For when you're working in the GUI, Linux uses PolicyKit to do something similar. That's why you can change the date and time on a Linux desktop without having to login as root.

Note that Windows has something similar to sudo, called runas ("Run As"). In Windows Vista and Windows 7, this is User Account Control, or "UAC". But runas (or UAC) is actually less secure than sudo. When you want to run an "administrative" command using runas, you will be prompted to provide the password for Administrator. So to delegate authority and privilege to your users, everyone needs to have shared access to the Administrator password.

I guess that's another way in which Linux does things a bit better.

Saturday, May 15, 2010

About openness

While I've been away these last 2 weeks, I've watched the Apple/Adobe fight very closely. At issue: Apple doesn't support Flash on the iPad, iPhone, or iPod Touch. Adobe, the parent company behind Flash, isn't at all happy with Apple's decision. So they fight it out in the press. In the latest move, Adobe ran "We ♥ Apple" ads in The New York Times and The Wall Street Journal, pressing their side of the argument.

If you want to read Apple and Adobe's opinions directly: Steve Jobs posted his thoughts on Flash, and Adobe shared their thoughts as well.

I find it very interesting to note what both sides claim is the core issue: Openness.

Steve Jobs leads with this issue, saying:
First, there’s “Open”.

Adobe’s Flash products are 100% proprietary. They are only available from Adobe, and Adobe has sole authority as to their future enhancement, pricing, etc. While Adobe’s Flash products are widely available, this does not mean they are open, since they are controlled entirely by Adobe and available only from Adobe. By almost any definition, Flash is a closed system.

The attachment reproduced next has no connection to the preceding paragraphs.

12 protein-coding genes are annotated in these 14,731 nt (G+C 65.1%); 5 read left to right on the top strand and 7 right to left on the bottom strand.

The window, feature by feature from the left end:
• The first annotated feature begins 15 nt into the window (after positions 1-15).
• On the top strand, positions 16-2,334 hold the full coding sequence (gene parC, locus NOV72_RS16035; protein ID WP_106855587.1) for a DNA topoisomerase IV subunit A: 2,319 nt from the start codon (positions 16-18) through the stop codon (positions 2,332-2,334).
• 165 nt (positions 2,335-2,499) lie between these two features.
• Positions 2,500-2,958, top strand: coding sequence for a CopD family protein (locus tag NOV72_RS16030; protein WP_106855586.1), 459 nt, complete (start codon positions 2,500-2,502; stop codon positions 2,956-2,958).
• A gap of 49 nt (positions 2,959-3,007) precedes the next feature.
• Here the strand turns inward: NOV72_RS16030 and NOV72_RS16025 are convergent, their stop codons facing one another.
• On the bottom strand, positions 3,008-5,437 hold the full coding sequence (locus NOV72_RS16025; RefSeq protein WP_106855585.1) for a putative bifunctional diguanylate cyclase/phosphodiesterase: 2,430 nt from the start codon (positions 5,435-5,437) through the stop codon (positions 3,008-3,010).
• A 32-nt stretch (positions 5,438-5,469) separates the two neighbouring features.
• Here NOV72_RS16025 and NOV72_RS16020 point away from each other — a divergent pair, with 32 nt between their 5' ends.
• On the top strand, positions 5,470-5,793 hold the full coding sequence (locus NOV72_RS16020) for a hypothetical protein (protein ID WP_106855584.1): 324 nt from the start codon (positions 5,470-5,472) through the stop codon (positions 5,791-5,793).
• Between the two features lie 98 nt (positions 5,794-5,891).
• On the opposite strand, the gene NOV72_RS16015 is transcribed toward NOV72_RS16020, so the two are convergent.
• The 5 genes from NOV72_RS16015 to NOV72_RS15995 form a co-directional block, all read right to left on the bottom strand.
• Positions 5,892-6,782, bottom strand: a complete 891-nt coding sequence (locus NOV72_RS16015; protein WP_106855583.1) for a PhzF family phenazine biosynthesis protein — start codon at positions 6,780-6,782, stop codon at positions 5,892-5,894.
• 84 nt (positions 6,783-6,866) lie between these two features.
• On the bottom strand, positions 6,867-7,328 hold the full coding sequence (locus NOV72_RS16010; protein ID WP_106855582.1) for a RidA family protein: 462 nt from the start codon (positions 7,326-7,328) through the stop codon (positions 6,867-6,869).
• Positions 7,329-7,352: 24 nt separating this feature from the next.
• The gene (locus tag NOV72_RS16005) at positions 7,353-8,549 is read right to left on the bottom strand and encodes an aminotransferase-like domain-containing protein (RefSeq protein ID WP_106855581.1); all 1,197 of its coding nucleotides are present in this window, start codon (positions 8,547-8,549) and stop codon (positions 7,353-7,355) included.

Apple has many proprietary products too. Though the operating system for the iPhone, iPod and iPad is proprietary, we strongly believe that all standards pertaining to the web should be open. [...]
John Warnock and Chuck Geschke (Adobe) directly address Openness too:
If the web fragments into closed systems, if companies put content and applications behind walls, some indeed may thrive — but their success will come at the expense of the very creativity and innovation that has made the Internet a revolutionary force.

We believe that consumers should be able to freely access their favorite content and applications, regardless of what computer they have, what browser they like, or what device suits their needs. No company — no matter how big or how creative — should dictate what you can create, how you create it, or what you can experience on the web.
Both companies are being one-sided here, but Apple's response annoys me. Steve starts out by talking about how proprietary/closed products are bad, then in the next paragraph twists his case into a web context.